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Summary: Faithful disciples are called to participate in the civic process through elections. How do faithful disciples know who to vote for when election time comes? This sermon offers practical advice in choosing leaders wisely.

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Election day, Tuesday, November 8th, is only fifty-seven days away. We’ll elect a new President of the United States, as well as U. S. Congressmen, Senators and a host of other offices in our states and communities. One of the blessings of living in the U.S. is we get to choose who leads us every four years, or two years, or six years for some offices. It behooves us to pay attention and do our due diligence in choosing those leaders because they will set the direction of our nation for the next four years, and direction matters. In the case of the next President of the United States, there is one vacant seat on the U. S. Supreme Court that he/she will fill, and the likely hood of as many of three more vacancies just in the next term. Those selections will influence the nation for the next generation.

We talk of faith and politics and our minds naturally turn to our political landscape. Ours is a most unique situation in world governance, and for that we are most grateful. But politics goes well beyond the civil government in which we live. Anywhere there are people involved, it involves politics—school, work, civic organizations, church. Church? Yes! You didn’t know there were politics in church? Politics surround us, and leaders surround us. Choosing leaders wisely is necessary in every realm of life, and the purpose of today’s message is to help us discover ways to choose those leaders wisely.

Another preface is also needed. With few exceptions, we’re all leaders. We lead our business, we lead our class, we lead our church, we lead in some level of civic organization, we lead our sports team, we lead a Sunday school class, we lead our family. As we explore the advice Jethro gave to his son-in-law, Moses, let’s listen to the characteristics and measure, not just those we are choosing to lead us in the civic realm or church realm, but also whether we are living into these traits ourselves as we lead in whatever realm we lead. It’s important because, as leadership guru John Maxwell says, everything rises or falls on leadership. It might be especially true this election cycle. The traits I note from Jethro’s advice are: humility, capability, responsibility and accountability.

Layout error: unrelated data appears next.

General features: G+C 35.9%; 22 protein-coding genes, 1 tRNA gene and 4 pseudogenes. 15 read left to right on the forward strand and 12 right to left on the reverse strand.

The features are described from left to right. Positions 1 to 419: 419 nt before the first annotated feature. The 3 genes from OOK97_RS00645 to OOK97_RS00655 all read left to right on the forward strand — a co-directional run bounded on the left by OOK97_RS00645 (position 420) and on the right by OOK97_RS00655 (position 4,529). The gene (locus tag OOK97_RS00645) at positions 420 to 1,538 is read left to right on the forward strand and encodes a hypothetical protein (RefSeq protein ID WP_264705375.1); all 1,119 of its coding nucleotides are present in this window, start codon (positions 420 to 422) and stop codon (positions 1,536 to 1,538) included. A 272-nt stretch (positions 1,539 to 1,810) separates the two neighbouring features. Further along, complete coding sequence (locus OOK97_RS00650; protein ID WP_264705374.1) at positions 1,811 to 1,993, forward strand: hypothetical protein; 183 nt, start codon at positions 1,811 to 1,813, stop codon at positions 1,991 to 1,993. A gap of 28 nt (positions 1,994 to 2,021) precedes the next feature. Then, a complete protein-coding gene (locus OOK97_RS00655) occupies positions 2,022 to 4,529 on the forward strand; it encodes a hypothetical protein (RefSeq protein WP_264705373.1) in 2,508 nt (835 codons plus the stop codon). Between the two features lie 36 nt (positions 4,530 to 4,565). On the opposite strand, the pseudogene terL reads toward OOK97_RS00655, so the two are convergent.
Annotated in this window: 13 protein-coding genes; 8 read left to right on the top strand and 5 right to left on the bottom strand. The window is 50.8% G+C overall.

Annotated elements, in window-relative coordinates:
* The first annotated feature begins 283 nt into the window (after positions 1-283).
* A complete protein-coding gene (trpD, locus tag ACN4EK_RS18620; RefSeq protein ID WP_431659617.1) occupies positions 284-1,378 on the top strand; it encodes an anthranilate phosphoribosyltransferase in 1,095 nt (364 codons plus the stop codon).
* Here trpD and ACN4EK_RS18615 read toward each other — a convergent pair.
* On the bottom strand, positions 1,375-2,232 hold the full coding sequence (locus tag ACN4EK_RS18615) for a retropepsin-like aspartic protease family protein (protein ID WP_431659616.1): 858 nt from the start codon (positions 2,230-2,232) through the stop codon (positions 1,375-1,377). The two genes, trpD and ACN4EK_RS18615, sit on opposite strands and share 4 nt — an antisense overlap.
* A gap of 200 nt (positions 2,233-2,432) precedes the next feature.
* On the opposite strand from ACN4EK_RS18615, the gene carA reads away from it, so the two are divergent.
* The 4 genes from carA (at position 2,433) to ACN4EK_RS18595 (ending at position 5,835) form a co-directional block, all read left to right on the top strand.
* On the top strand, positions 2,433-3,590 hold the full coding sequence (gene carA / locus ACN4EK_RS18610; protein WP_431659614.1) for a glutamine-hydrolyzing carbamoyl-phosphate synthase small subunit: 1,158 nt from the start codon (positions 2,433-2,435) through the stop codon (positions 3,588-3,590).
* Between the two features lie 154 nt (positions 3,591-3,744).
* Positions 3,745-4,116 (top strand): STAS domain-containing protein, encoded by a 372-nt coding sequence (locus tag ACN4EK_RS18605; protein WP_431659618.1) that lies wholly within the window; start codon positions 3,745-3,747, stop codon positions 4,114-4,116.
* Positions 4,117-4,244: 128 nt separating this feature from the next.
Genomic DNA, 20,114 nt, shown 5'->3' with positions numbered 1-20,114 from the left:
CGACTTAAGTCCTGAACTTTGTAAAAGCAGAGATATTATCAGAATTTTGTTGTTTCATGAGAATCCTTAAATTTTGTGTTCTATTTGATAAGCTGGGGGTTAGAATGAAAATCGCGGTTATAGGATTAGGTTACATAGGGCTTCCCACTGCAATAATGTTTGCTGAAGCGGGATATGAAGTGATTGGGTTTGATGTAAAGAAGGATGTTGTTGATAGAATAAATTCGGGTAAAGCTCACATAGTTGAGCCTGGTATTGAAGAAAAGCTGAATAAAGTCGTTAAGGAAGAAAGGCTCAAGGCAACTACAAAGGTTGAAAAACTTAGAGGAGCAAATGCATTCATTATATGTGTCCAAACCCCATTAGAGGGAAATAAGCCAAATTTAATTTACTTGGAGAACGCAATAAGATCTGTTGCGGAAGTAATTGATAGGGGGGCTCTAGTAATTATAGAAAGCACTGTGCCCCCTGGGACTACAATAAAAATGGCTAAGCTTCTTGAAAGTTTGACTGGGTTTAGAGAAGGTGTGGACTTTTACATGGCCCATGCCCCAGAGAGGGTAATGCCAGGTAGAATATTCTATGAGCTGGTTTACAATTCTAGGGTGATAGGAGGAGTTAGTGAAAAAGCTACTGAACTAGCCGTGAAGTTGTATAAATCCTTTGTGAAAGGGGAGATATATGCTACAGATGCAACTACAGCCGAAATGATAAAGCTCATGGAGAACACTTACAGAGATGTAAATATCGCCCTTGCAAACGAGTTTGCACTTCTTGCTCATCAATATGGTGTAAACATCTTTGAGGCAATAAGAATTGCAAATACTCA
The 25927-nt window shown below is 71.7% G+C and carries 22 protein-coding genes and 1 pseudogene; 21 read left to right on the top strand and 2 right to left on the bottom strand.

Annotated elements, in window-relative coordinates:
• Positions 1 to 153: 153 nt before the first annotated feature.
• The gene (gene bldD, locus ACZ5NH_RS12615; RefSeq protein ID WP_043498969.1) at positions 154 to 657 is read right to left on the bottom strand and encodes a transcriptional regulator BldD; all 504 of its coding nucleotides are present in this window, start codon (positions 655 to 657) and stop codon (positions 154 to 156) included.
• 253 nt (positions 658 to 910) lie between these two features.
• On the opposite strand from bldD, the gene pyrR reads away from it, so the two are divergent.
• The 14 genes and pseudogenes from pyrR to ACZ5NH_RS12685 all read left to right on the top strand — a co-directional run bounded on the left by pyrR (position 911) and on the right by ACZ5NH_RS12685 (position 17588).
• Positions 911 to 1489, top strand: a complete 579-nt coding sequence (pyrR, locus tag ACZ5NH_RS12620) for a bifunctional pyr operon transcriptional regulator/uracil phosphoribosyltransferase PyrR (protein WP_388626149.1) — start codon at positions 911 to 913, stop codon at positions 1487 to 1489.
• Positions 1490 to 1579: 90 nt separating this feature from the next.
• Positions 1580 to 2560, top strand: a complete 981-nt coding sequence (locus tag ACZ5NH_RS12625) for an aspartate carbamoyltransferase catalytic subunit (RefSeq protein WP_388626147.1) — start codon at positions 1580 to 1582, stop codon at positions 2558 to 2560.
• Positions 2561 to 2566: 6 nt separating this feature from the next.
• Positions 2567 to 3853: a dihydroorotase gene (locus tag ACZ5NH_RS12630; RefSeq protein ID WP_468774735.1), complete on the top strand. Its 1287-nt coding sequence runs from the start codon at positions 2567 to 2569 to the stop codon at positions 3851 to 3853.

As I read through Exodus 18: 13 – 27, I see four traits of strong, godly leadership as Jethro counsels Moses in his leadership of the nation of Israel. To set the context of Jethro’s conversation, it’s been just over a month since Moses led the people out of Egyptian bondage and Pharaoh’s oppression. In that time, they’ve seen God deliver them through the Red Sea, provide water from a rock and God is feeding them daily with manna and quail. They’ve also just won a military victory over a people group called the Amalekites. Jethro gets word of all God has done for Moses and the people, so he takes Moses’ wife and two sons, loads up and prepares to take them back to Moses. At some point before going down to Egypt, Moses had sent them to live with Jethro while he went off to do God’s work. Jethro arrives, they catch up on all the events since they were last together and had a party and a worship service to celebrate. The next day, Moses goes out to do what he always does…hear the complaints of the people against each other…he sits in judgment, day after day, deciding all the petty (and not-so-petty) complaints of over 600,000 men, not including women and children.

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